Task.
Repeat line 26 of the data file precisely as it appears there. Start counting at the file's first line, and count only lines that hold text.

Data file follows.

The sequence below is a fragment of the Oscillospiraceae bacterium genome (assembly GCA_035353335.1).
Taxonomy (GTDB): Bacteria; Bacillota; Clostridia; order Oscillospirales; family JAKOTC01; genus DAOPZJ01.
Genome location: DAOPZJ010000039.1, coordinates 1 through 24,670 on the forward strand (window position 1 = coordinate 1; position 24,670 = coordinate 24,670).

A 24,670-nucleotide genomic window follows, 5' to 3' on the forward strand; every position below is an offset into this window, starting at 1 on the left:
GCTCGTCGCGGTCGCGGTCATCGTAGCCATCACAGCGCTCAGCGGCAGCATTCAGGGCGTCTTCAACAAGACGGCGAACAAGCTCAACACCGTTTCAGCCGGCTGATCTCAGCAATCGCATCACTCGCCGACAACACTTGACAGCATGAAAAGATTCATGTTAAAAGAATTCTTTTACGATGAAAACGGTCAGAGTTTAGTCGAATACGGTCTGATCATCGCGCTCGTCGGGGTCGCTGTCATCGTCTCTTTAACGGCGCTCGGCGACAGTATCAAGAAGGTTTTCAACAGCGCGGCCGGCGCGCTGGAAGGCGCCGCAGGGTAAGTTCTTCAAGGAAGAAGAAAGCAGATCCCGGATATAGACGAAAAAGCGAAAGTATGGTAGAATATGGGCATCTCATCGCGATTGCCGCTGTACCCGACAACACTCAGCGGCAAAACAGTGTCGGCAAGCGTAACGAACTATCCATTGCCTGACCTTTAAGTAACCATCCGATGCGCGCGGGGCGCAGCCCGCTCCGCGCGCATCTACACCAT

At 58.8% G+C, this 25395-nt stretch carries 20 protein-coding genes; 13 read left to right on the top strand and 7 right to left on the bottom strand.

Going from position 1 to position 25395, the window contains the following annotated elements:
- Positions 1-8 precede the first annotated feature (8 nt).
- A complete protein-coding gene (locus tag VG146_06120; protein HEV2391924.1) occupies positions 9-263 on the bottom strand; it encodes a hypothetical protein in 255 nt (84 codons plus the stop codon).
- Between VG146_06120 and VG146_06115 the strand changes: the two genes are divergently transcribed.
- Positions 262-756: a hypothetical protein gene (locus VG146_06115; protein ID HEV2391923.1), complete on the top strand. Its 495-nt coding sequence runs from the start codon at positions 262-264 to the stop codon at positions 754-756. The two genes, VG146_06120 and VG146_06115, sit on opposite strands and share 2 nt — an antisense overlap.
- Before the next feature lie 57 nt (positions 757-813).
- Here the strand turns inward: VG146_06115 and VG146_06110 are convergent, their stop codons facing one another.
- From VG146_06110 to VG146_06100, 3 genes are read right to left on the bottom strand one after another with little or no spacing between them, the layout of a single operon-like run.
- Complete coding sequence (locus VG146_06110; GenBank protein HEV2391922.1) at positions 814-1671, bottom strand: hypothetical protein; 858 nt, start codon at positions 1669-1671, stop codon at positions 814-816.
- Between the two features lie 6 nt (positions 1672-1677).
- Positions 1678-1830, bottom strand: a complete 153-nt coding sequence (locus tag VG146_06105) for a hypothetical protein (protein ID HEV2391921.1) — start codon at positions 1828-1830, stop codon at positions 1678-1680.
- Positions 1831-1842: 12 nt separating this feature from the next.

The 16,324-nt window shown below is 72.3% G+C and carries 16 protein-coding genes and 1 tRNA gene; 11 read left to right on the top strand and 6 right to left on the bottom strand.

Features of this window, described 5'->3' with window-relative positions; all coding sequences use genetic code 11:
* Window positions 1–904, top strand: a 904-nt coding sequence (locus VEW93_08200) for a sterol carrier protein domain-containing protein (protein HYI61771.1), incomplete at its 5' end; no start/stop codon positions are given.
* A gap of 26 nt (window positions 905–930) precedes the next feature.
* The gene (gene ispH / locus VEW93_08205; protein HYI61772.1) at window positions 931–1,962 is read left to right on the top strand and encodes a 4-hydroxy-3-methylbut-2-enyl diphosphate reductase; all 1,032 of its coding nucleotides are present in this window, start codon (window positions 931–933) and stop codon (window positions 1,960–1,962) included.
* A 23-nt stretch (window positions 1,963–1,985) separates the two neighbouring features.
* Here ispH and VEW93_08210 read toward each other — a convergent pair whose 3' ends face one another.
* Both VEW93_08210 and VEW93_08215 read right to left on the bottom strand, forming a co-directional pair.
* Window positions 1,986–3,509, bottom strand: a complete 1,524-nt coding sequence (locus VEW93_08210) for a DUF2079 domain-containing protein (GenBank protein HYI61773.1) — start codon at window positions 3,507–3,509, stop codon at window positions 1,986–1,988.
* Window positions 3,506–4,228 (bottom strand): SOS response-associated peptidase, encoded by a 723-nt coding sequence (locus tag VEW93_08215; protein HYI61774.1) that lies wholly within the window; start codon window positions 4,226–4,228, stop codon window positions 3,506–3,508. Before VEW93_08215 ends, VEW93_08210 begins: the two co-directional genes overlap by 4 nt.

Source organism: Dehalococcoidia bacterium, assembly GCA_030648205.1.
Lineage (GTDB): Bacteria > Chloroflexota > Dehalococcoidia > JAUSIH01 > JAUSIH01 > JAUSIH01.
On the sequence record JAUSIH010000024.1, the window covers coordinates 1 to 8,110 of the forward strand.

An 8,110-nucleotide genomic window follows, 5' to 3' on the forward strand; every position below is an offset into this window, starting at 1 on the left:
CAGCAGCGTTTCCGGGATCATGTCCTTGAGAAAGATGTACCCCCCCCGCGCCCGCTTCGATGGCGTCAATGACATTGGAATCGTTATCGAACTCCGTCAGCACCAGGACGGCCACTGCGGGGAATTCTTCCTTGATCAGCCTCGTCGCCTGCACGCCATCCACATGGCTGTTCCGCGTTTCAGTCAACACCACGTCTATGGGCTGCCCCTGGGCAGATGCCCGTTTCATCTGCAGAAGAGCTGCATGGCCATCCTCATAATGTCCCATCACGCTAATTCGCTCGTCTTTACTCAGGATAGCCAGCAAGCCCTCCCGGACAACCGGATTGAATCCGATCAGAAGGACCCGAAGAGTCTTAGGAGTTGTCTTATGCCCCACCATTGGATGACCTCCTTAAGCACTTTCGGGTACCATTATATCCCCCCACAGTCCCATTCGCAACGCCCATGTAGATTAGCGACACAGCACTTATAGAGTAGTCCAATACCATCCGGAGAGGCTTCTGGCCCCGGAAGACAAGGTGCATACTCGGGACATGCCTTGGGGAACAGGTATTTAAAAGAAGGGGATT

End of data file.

* Both VEW93_08210 and VEW93_08215 read right to left on the bottom strand, forming a co-directional pair.